By Sarah Mac Donald - 20 April, 2014
To return to Galilee means to re-read everything on the basis of the cross and its victory.
In a symbolic re-enactment of the Easter story, Pope Francis entered a darkened St Peter’s Basilica on Saturday evening and from his single lighted candle proceeded to slowly illuminate the church by enkindling the candles of all those assembled for the Easter vigil.
The ritual at the beginning of the Easter vigil commemorates the darkness of Jesus’ crucifixion of Good Friday giving way to the light of his resurrection on Easter Sunday.
During the Mass, the Pope baptised ten new catechumens, the youngest of whom was a seven-year-old Italian and the eldest a fifty-eight-year-old from Vietnam. The other catechumens came from countries such as France, Belorussia, Lebanon and Senegal.
In his Easter vigil homily, the Pope urged the faithful to recall when they had first found their faith. “Do I remember it? Have I forgotten it? Look for it. You’ll find it,” he said.
Referring to the Gospel of the resurrection which begins with the journey of the women to the tomb at dawn on the day after the Sabbath, the Pope cited the line, “He has been raised from the dead, and indeed he is going ahead of you to Galilee.”
Galilee, he said, is the place where they were first called, where everything began. To return to Galilee means to re-read everything on the basis of the cross and its victory.
“To re-read everything – Jesus’ preaching, his miracles, the new community, the excitement and the defections, even the betrayal – to re-read everything starting from the end, which is a new beginning, from this supreme act of love.”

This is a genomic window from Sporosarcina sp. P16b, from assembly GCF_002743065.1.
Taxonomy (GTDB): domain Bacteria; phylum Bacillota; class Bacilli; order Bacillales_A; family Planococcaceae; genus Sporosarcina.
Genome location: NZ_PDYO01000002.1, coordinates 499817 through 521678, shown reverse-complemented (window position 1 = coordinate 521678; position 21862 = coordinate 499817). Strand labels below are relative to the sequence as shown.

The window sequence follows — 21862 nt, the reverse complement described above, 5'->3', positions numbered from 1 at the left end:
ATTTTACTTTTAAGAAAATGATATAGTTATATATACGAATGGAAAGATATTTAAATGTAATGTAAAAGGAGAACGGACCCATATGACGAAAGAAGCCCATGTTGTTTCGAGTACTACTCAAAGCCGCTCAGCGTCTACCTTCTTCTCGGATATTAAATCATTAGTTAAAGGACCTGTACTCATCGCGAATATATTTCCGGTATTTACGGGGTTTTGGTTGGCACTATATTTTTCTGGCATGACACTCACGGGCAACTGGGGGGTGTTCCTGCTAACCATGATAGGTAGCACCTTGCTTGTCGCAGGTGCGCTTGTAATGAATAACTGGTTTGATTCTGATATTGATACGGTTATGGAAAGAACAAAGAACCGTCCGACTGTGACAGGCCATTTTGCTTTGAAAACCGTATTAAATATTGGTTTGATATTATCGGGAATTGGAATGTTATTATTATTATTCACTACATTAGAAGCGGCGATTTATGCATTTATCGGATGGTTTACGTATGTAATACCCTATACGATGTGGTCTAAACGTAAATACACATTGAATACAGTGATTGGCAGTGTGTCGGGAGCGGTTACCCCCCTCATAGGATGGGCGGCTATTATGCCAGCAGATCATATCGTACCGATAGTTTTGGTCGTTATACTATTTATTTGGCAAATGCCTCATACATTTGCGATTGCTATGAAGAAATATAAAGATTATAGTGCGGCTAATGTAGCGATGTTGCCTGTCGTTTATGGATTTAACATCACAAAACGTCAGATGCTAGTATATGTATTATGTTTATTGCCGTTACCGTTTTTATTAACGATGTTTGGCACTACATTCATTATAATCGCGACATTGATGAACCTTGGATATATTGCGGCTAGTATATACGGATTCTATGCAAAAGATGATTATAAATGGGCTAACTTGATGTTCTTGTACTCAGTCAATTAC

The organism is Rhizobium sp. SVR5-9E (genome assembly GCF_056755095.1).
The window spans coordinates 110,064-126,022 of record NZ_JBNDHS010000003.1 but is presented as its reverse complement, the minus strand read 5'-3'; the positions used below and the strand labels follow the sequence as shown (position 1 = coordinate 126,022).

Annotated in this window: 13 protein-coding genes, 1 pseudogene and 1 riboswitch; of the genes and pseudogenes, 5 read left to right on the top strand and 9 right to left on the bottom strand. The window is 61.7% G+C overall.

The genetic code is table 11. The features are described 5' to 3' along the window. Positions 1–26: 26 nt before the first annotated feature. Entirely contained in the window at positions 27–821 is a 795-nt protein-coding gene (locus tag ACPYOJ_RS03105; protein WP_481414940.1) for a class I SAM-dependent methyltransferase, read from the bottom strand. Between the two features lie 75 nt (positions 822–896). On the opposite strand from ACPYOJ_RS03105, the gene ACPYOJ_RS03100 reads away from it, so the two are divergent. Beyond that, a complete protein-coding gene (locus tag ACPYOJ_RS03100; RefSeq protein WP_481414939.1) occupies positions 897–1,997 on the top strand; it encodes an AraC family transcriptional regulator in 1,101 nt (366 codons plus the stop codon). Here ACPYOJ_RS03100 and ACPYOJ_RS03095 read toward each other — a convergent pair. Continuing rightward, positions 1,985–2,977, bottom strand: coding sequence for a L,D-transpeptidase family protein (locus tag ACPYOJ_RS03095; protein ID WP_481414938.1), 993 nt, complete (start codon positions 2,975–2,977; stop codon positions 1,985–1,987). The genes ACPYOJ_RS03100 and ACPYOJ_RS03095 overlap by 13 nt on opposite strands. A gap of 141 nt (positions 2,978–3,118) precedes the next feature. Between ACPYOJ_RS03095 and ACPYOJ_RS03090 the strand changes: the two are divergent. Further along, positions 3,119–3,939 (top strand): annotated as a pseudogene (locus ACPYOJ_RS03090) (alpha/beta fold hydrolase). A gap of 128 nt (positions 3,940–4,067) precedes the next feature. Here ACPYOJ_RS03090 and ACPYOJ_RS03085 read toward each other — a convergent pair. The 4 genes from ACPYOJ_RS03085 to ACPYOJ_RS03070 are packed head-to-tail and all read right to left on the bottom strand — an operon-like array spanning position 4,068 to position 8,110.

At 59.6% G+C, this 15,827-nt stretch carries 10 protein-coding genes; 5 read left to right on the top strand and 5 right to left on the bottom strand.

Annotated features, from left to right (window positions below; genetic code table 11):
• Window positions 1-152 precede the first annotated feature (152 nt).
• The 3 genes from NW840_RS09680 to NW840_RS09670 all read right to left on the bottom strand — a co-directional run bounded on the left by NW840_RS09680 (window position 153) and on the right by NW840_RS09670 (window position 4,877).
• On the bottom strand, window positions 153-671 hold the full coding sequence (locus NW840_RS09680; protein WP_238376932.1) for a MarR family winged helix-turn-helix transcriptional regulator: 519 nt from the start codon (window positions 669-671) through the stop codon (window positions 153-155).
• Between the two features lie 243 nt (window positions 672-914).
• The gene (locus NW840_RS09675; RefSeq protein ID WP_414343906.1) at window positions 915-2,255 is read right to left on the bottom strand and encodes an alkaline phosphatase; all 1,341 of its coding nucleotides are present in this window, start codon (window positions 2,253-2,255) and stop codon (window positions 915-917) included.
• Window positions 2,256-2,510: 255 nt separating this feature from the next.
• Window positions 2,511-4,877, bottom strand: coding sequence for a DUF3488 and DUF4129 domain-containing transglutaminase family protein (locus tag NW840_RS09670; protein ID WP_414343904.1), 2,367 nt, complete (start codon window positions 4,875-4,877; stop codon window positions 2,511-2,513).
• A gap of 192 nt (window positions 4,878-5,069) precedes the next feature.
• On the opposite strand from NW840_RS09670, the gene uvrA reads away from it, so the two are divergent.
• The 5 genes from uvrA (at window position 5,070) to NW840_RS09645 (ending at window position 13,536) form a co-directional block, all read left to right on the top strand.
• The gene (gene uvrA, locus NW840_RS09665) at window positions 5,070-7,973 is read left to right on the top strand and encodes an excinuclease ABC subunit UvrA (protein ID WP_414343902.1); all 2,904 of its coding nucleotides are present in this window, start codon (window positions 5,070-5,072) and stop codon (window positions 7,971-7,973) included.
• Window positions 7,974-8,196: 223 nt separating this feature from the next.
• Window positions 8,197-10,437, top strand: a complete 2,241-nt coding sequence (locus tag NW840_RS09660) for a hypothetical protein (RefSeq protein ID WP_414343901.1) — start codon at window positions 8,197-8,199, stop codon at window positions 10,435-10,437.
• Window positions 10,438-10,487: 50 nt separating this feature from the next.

“For each of us, too, there is a ‘Galilee’ at the origin of our journey with Jesus. To go to Galilee means something beautiful, it means rediscovering our baptism as a living fountainhead, drawing new energy from the sources of our faith and our Christian experience.”
“To return to Galilee means above all to return to that blazing light with which God’s grace touched me at the start of the journey.”
“From that flame I can light a fire for today and every day, and bring heat and light to my brothers and sisters. That flame ignites a humble joy, a joy which sorrow and distress cannot dismay, a good, gentle joy.”
“In the life of every Christian, after baptism there is also a more existential ‘Galilee’: the experience of a personal encounter with Jesus Christ who called me to follow him and to share in his mission.”
“In this sense, returning to Galilee means treasuring in my heart the living memory of that call, when Jesus passed my way, gazed at me with mercy and asked me to follow him. It means reviving the memory of that moment when his eyes met mine, the moment when he made me realise that he loved me.”
“Today, tonight, each of us can ask: What is my Galilee? Where is my Galilee? Do I remember it? Have I forgotten it? Have I gone off on roads and paths which made me forget it? Lord, help me: tell me what my Galilee is; for you know that I want to return there to encounter you and to let myself be embraced by your mercy.”
“The Gospel of Easter is very clear: we need to go back there, to see Jesus risen, and to become witnesses of his resurrection.”
“This is not to go back in time; it is not a kind of nostalgia. It is returning to our first love, in order to receive the fire which Jesus has kindled in the world and to bring that fire to all people, to the very ends of the earth.”
“Let us be on our way!” the Pontiff exhorted.
This morning, Easter Sunday, Pope Francis presides over Mass in St Peter’s Square at 10.15am and will then impart his traditional ‘Urbi et Orbi’ blessing, to the city and to the world from the central balcony of St Peter’s Basilica.
Easter Sunday this year coincides with Easter in the Orthodox Church.